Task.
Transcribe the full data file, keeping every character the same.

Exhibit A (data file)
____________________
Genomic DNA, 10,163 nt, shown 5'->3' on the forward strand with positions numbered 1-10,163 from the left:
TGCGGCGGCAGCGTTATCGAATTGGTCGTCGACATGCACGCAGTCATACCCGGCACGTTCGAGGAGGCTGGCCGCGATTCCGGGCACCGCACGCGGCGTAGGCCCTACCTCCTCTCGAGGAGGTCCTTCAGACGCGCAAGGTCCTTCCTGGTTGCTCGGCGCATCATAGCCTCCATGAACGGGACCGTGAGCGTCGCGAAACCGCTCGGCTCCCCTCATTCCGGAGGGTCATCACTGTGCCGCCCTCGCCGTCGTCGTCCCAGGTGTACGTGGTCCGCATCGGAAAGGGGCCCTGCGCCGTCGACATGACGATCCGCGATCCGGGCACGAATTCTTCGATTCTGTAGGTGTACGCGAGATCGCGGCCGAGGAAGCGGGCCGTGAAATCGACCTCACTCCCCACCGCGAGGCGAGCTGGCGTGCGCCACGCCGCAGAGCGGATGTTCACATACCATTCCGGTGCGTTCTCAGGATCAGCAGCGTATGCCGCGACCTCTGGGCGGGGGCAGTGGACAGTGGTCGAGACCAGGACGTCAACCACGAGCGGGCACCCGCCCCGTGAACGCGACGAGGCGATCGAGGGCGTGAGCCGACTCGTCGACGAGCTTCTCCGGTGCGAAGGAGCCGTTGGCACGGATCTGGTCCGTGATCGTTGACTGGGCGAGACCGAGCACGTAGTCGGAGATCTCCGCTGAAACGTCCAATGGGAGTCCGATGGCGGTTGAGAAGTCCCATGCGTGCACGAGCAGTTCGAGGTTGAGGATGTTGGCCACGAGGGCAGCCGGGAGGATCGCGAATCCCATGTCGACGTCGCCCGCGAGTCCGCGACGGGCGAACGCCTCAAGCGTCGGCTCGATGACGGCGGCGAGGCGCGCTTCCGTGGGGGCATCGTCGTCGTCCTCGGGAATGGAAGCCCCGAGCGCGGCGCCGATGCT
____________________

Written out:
Genomic DNA, 10,163 nt, shown 5'->3' on the forward strand with positions numbered 1-10,163 from the left:
TGCGGCGGCAGCGTTATCGAATTGGTCGTCGACATGCACGCAGTCATACCCGGCACGTTCGAGGAGGCTGGCCGCGATTCCGGGCACCGCACGCGGCGTAGGCCCTACCTCCTCTCGAGGAGGTCCTTCAGACGCGCAAGGTCCTTCCTGGTTGCTCGGCGCATCATAGCCTCCATGAACGGGACCGTGAGCGTCGCGAAACCGCTCGGCTCCCCTCATTCCGGAGGGTCATCACTGTGCCGCCCTCGCCGTCGTCGTCCCAGGTGTACGTGGTCCGCATCGGAAAGGGGCCCTGCGCCGTCGACATGACGATCCGCGATCCGGGCACGAATTCTTCGATTCTGTAGGTGTACGCGAGATCGCGGCCGAGGAAGCGGGCCGTGAAATCGACCTCACTCCCCACCGCGAGGCGAGCTGGCGTGCGCCACGCCGCAGAGCGGATGTTCACATACCATTCCGGTGCGTTCTCAGGATCAGCAGCGTATGCCGCGACCTCTGGGCGGGGGCAGTGGACAGTGGTCGAGACCAGGACGTCAACCACGAGCGGGCACCCGCCCCGTGAACGCGACGAGGCGATCGAGGGCGTGAGCCGACTCGTCGACGAGCTTCTCCGGTGCGAAGGAGCCGTTGGCACGGATCTGGTCCGTGATCGTTGACTGGGCGAGACCGAGCACGTAGTCGGAGATCTCCGCTGAAACGTCCAATGGGAGTCCGATGGCGGTTGAGAAGTCCCATGCGTGCACGAGCAGTTCGAGGTTGAGGATGTTGGCCACGAGGGCAGCCGGGAGGATCGCGAATCCCATGTCGACGTCGCCCGCGAGTCCGCGACGGGCGAACGCCTCAAGCGTCGGCTCGATGACGGCGGCGAGGCGCGCTTCCGTGGGGGCATCGTCGTCGTCCTCGGGAATGGAAGCCCCGAGCGCGGCGCCGATGCT